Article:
According to Eysenbach, “The strength of the OA effect is particularly surprising because PNAS is a widely available journal that is accessible for most researchers through their library. In addition, articles are made freely available to nonsubscribers 6 months after publication.” He suggested, “The effect of OA publishing may be even higher in fields where journals are not widely available and where articles from the control group remain ‘toll-access.?”
Although other studies have examined the effect of OA on citation impact, the emphasis has been on self-archiving in institutional repositories. The OA journal studies noted that most of these journals are new, and comparisons between established journals can be problematic. Bibliometrics research is not simple to conduct and can be oversimplified in the hands of a novice. However, using an established journal such as PNAS provides a rigorous comparison.
The Open Choice Option
The study also demonstrates at least some author interest in the open choice model. Out of a total of 1,492 original articles, 212 (14.2 percent) were immediately published as OA. Authors of all articles came from 39 countries, with the majority of 65.8 percent coming from the U.S. Twelve countries constituted 95 percent of all the articles. Of those that were OA, Japan had the highest proportion (19.4 percent), followed by Israel (18.8 percent), Germany (15.7 percent), and then the U.S. (15.5 percent).
Stevan Harnad, longtime advocate of OA, responded by saying, “In fact, the only new knowledge from this small, journal-specific sample was (1) the welcome finding of how early the OA advantage can manifest itself, plus (2) some less clear findings about differences between first- and last-author OA practices, plus (3) a controversial finding that will most definitely need to be replicated on far larger samples in order to be credible: ‘The analysis revealed that self-archived articles are also cited less often than OA articles from the same journal.?”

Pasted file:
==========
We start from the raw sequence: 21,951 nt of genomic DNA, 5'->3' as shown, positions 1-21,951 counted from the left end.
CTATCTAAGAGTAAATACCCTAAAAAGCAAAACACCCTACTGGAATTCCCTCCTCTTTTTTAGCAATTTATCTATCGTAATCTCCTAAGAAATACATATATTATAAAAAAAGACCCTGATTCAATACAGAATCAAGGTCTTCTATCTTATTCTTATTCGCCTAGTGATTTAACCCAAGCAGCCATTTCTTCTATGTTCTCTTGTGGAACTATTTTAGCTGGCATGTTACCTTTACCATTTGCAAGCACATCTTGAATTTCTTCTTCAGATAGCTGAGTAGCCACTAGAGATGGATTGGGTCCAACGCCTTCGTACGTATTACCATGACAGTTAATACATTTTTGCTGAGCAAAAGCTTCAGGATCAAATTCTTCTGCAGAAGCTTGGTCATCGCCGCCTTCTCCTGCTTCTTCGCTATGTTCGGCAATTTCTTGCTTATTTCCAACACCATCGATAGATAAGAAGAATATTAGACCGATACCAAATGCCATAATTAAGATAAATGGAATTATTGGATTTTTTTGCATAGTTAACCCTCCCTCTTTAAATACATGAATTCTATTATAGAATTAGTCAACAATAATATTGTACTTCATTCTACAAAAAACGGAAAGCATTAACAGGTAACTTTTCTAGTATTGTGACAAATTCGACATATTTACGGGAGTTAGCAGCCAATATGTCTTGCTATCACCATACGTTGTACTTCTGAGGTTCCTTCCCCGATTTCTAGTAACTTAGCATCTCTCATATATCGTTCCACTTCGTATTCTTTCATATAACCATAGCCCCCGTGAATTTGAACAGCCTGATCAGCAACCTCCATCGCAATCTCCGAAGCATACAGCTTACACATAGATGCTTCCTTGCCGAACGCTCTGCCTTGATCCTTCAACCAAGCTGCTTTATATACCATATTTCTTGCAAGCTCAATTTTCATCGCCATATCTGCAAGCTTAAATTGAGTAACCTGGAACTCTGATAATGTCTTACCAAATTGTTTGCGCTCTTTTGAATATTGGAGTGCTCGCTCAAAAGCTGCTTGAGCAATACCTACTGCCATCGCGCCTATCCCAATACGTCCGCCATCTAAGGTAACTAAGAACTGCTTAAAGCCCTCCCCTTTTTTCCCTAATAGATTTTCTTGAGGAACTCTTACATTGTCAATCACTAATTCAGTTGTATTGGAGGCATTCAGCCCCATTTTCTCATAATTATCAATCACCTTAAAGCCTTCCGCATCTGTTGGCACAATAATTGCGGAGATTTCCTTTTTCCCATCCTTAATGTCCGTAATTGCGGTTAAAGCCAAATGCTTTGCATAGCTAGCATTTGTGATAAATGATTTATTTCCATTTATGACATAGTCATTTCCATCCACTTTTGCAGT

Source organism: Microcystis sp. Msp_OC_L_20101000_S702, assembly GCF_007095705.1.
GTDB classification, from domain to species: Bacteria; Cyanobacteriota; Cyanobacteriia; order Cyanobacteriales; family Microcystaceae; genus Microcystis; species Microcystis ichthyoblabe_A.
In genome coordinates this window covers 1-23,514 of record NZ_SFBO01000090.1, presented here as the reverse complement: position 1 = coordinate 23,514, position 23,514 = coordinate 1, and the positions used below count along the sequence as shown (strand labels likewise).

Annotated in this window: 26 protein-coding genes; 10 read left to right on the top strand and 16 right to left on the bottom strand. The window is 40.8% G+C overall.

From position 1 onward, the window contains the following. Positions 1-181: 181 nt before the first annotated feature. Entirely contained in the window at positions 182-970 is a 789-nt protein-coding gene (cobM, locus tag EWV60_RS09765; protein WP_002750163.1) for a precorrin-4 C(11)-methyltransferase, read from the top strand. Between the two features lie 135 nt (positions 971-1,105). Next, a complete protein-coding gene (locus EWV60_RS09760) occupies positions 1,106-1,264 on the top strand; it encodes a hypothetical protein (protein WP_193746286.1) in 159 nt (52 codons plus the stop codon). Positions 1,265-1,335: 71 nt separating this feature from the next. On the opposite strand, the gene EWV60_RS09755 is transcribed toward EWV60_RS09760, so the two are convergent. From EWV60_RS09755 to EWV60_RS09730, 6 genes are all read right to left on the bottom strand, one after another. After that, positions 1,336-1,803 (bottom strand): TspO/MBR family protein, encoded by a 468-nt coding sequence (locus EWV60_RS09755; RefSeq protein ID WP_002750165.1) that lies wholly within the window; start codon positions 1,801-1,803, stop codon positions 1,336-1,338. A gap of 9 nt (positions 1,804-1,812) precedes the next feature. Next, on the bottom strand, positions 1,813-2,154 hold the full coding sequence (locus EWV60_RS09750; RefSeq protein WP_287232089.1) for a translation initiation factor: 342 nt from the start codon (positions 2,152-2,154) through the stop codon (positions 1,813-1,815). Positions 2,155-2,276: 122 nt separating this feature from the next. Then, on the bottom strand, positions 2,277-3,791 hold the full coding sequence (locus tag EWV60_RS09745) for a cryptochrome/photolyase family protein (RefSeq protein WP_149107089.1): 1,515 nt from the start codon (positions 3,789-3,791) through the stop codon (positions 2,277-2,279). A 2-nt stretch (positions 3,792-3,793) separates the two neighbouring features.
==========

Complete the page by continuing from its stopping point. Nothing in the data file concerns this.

It’s interesting to note that this report appeared in PloS Biology. After his study was published, the author stated in an editorial in JMIR that he questioned the financial sustainability of OA giants PLoS or BiomedCentral. “What is often forgotten is that these publishers are not the only open access publishers (they were not even the first open access publishers—with publishers like BMJ, Medscape, or JMIR being the true pioneers), and they are certainly not typical representatives,” he said. “The majority of open access journals operate using a lean publishing model, and many of them are financially sustainable.”
The editors at PLoS Biology explained that the publication doesn’t intend to become a regular home to bibliometric research for OA. It’s also ironic that OA researchers don’t know where the next peer-reviewed study may appear, since most want immediate access to peer-reviewed journals (i.e., the natural locations for bibliometric research).
Robin Peek is associate professor at the Graduate School of Library and Information Science at Simmons College. She can be reached at firstname.lastname@example.org. Send your comments about this column to email@example.com.